I started running again last February, training for my first Tough Mudder, which I’d crazily signed up for on a lark, as a motivator to get off my ass and get back into shape before age and gravity got the upper hand.
It started off rather sadly, run-jog-walking up to two miles for the first few weeks, combined with cardio workouts, as I re-established my body’s tolerance for sustained exercise. At that point, that’s all it was; exercise, and it mostly sucked. There wasn’t anything pleasurable about it, and only the fear of not completing the course, or worse, getting injured on it, kept me going.
I didn’t consider myself a runner yet, and didn’t have any ideas about what might come after doing that first Tough Mudder, but I stuck with my routine, and kept running, and at some point it stopped being exercise and started being a pleasure. Getting up at 5:30am for a run stopped being something I dreaded the night before, and instead became my preferred way to start the day.
And then, I actually did that first Tough Mudder, run-jogging most of it, walk-limping the last mile or two, and was amazed at how far I could push myself after only 10 weeks of preparation. But more importantly, I was impressed by the camaraderie the event inspired amongst its participants, most of whom didn’t view it as a race, but more like a community gathering.
In that moment, exhausted and freezing, I became a runner. Or, more correctly, I became comfortable considering myself a runner.
…marathon running is a sport of goodwill. It’s the only sport in the world where if a competitor falls, the others around will pick him or her up. It’s the only sport in the world open to absolutely everyone, regardless of gender, age, ethnicity or any other division you can think of. It’s the only occasion when thousands of people assemble, often in a major city, for a reason that is totally peaceful, healthy and well-meaning. It’s the only sport in the world where no one ever boos anybody.
When I initially heard the news about the bombings at the finish line, I’d never felt more connected to the larger running community in my life. I’ve never run a marathon, have never viewed more than a few seconds of one on TV, and don’t have any plans to push myself beyond the half-marathon I’ll be doing for the first time in October, but I’ve experienced that sense of community Robinson describes a few times over the past year in other runs.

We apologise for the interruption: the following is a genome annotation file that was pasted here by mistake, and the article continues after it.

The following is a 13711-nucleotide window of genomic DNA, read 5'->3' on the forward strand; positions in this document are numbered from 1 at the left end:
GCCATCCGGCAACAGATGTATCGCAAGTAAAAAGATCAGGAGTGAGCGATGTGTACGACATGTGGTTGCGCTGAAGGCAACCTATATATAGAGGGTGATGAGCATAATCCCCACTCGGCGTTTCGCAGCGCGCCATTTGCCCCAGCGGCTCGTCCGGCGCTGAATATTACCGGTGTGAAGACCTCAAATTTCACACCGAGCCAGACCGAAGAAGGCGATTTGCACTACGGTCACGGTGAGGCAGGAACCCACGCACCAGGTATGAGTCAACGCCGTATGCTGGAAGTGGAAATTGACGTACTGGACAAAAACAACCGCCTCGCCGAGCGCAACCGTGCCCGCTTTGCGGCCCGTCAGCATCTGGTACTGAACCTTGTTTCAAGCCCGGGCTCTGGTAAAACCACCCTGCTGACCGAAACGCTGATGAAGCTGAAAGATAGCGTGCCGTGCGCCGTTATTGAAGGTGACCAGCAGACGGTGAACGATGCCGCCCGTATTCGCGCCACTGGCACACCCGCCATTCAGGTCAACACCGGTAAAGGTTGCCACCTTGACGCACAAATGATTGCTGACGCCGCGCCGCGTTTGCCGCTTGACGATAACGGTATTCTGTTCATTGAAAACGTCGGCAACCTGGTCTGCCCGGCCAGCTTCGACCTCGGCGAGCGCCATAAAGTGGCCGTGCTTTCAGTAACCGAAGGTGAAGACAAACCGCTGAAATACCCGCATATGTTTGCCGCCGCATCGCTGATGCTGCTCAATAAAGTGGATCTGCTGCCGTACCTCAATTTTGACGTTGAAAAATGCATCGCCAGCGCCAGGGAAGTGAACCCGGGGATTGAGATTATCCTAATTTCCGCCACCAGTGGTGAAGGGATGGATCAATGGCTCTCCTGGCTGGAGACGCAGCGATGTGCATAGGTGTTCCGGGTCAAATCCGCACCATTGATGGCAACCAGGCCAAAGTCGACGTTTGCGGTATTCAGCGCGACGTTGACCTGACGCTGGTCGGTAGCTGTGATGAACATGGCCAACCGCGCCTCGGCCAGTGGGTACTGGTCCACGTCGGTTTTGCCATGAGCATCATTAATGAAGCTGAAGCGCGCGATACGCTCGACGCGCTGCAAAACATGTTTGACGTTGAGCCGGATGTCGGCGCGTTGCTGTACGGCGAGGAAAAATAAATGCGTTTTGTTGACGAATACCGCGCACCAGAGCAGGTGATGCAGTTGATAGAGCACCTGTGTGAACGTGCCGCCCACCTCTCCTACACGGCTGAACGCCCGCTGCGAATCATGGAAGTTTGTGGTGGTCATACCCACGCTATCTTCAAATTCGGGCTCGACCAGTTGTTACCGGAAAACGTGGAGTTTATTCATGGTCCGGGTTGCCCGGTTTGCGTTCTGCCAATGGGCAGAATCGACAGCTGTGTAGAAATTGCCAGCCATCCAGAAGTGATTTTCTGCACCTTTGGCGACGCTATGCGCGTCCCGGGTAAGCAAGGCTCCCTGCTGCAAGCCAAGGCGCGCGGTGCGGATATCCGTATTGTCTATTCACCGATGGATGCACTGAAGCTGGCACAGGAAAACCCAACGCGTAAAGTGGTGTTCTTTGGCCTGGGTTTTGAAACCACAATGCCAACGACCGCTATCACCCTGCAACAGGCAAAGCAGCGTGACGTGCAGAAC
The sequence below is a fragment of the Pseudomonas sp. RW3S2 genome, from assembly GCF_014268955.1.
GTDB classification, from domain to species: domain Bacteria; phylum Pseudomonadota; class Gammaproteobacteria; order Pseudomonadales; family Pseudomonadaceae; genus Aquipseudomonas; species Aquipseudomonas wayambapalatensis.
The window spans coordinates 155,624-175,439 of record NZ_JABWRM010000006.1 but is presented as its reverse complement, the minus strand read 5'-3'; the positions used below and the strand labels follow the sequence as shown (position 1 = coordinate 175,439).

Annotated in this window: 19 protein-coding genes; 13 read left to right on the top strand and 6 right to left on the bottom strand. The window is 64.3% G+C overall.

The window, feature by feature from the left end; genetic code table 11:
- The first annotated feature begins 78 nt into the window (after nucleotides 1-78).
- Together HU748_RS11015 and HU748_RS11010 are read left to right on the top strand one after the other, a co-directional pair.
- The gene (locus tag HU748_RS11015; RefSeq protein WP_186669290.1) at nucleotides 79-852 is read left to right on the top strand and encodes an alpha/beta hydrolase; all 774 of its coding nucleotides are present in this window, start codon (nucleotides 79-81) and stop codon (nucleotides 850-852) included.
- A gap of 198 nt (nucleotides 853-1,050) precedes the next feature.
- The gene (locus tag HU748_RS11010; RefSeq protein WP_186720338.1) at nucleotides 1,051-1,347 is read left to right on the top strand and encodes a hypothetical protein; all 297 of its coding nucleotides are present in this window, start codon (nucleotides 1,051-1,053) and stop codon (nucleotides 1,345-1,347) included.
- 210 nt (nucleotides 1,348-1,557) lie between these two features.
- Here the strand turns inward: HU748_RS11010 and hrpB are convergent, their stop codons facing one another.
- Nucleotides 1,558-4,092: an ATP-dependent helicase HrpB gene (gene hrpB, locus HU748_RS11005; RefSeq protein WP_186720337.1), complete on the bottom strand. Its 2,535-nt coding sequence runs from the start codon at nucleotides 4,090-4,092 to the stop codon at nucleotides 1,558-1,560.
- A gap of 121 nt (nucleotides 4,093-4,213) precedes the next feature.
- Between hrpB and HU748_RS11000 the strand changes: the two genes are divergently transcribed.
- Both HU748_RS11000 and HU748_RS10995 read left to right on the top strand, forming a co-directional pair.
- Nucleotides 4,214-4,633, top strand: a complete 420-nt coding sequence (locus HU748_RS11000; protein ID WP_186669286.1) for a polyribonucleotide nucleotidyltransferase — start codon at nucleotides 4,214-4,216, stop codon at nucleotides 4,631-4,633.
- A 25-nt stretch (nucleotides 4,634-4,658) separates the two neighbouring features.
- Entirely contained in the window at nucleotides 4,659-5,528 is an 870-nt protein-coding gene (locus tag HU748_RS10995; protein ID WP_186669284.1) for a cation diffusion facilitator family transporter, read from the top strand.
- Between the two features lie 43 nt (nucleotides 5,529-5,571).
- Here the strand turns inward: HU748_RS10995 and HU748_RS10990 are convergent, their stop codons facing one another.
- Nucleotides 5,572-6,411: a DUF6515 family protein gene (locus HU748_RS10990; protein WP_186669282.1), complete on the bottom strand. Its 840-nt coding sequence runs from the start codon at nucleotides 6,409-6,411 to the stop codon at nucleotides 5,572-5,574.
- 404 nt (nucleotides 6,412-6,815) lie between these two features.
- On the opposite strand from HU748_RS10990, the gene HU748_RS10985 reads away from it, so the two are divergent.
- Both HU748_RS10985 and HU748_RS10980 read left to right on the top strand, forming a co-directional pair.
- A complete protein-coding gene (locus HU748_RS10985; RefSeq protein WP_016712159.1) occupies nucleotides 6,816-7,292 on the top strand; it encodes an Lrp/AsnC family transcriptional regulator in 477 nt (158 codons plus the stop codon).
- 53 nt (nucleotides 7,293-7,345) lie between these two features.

The feeling of running across the finish line, whether it’s a one-mile walk for charity or a local 10k, an Olympic sprint or the Boston Marathon, is supposed to be a special one. It’s personal accomplishment mixed with exuberant community connection; an emotional high laced with varying degrees of physical exhaustion.
It’s not ever supposed to be a moment where death might lash out randomly. Where cowards make political statements. Where fear and suspicion take root.
There will be more marathons and more Red Sox games and more cowbell-ringing for the runners, and the sun will shine on the finish line again. But always, and rightly, we’ll remember the dead, the injured, in the *place where it happened*, which we’ll talk about in whispered tones. We’ll be forced to think about hatred, evil, lunacy, or whatever brings a person to do something like this, and not just the magic of reaching goals worth fighting for and of taking in a morning at a green ballpark or being part of the effervescence of a supportive, happy crowd.
As news coverage went into overdrive yesterday, I worried about how my kids might respond to what happened; if they’d make a connection to my own running and become concerned about something like this happening at a race I might be in some day. One they might be waiting for me at the finish line, cheering me on.
Or, might choose to avoid altogether.
This morning, I went for an early run, purposefully managing my route and pace to clock in at 26:11, a simple attempt to honor those who didn’t get to cross that line at the 26.2 mark. I wore my blue Tough Mudder t-shirt and my blue Road ID bracelet to work, as another simple expression of… support? Defiance?
I don’t really know, but in the absence of being able to do anything tangible, they felt like something.
[EDIT: Madrigal deleted his Twitter account at some point so this embedded tweet disappeared and I don’t remember what it suggested. Yay, digital!]
I like Madrigal’s idea, and would love to see it extended to half-marathons, too, so non-marathoners like me can participate in a similar ritual. It would be especially fitting to have Runners World make it a part of their Half & Festival in October, not simply because that’s the one I’m running, but as one of the premier representatives of the running community, they’d be setting a great example for all.
And much like those first responders did in Boston yesterday, and continue to do every time a tragedy like this occurs, we need as many great examples of the human spirit in action as we can get nowadays.